There are many websites providing information for individuals on the spectrum, their families, and people who support them. In this document, we call those websites ‘autism websites’.

It can be difficult for you to know when you can trust the content of an autism website. In research, we use tools to assess website quality
(for example, check out the DISCERN tool, at:

The DISCERN tool prompted us to generate a list of questions that non-researchers can use to judge the quality of websites that you visit. We hope that this list of questions helps you to better understand which websites are helpful and which are not so helpful.

If you answer ‘no’ to many of the questions listed below about a website you frequently visit, you can send this list to the content authors to give them an opportunity to address any issues raised.

These questions can be used by individuals on the spectrum (from here, we refer to ‘individuals’), family members, and other people who support them.
If you have feedback about these questions, please email Kate van Dooren at

This checklist was adapted by Dr Kate van Dooren (Post Doctoral Fellow Autism CRC, The University of Queensland), Dr Marita Falkmer (Post Doctoral Fellow Autism CRC, Curtin University), and individuals, including Mr Matthew Bennett PhD Candidate Flinders University, Ms Jacky den Houting PhD Candidate Autism CRC, and Mr Joel Wilson (Curtin Autism Research Advisory Group).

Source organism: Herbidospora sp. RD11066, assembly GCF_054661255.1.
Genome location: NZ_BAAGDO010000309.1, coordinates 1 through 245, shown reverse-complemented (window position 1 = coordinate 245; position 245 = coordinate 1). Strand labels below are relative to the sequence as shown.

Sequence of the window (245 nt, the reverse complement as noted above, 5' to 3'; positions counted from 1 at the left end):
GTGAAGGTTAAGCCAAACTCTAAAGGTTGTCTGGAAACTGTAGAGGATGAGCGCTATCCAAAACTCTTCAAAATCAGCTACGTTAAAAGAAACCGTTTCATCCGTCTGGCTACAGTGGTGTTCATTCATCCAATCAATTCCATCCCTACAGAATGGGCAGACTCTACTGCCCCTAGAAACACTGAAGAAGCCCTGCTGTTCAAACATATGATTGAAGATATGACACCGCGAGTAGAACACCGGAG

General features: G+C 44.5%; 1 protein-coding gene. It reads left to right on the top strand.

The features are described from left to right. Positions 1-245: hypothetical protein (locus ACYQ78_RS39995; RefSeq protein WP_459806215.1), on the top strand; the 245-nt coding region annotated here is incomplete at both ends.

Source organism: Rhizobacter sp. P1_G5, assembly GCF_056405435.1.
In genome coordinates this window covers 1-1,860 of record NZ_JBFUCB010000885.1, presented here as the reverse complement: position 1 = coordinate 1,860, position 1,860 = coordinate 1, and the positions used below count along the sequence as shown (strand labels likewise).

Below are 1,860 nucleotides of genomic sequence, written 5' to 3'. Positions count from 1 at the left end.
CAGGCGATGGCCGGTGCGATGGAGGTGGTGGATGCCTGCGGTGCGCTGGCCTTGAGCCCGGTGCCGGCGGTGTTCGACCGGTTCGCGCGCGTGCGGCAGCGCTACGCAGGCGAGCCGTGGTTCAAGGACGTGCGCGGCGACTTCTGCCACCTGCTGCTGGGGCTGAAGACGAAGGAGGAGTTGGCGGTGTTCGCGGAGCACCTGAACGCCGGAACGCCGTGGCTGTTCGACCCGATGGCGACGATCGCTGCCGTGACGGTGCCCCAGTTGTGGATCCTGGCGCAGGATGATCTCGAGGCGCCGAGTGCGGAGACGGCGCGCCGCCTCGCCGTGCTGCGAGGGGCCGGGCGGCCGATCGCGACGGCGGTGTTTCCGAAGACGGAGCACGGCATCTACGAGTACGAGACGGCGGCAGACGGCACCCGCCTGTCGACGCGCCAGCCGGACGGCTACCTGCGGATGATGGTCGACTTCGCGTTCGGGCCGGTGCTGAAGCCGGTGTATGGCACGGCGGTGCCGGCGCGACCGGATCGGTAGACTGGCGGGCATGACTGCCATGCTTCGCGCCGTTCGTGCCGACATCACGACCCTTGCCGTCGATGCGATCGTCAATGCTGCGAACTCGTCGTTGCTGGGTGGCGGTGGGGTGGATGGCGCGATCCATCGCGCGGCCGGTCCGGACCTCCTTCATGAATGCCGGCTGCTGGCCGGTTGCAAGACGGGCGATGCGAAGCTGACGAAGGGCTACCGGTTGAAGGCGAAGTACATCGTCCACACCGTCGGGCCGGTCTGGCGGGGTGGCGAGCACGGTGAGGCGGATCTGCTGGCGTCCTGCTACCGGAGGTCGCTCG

Questions to ask about websites. 

Download a printable version of these questions here.

1. Is the content clear enough for you to understand how the website might help you? (HINT: is the language easy to understand?)

2. Can you easily find a list of references for information so you can tell if it is based in research? (HINT: references often appear at the bottom of the webpage)

3. Is there a date for information provided so you can tell when it was written? (HINT: check the bottom of the page for a year)

4. Is there a date for when the authors plan to review the information to make sure it’s still up-to-date? (HINT: check the bottom of the page to see if the authors have provided a date for review)

5. Does the information provided put the needs of individuals first?

6. Does the website encourage others to talk to individuals about their needs rather than make assumptions about what those needs might be? (For example, a website may encourage checking with a person about their sensory preferences, rather than assuming what those preferences might be)

7. Does the website list the risks that might go along with following their advice? (Hint: it is more useful if the risks are reported by an independent source)
8. Does the website list the benefits that might occur if you follow their advice? (Hint: it is more useful if the benefits are referenced by an independent source)
9. Does the website tell you what might happen if you don’t follow their advice? (Hint: the website might suggest that your oral health might suffer if you don’t brush your teeth every day)
10. Does the information provided take into account the wider context of people’s lived experience? (For example, friends, family, living arrangements, employment)
11. Does the website give you links to other information that might be helpful?
How many times did you circle ‘yes’?
If you circled ‘yes’ for fewer than half of the questions, you might wish to consider the content of the website with caution. There may not be enough information for you to trust the content of this site.
Date created: April 2015
Date for review: April 2016
References:  For the original DISCERN checklist, please visit:
With many thanks to Dr Sheppard for her valuable contributions to this document.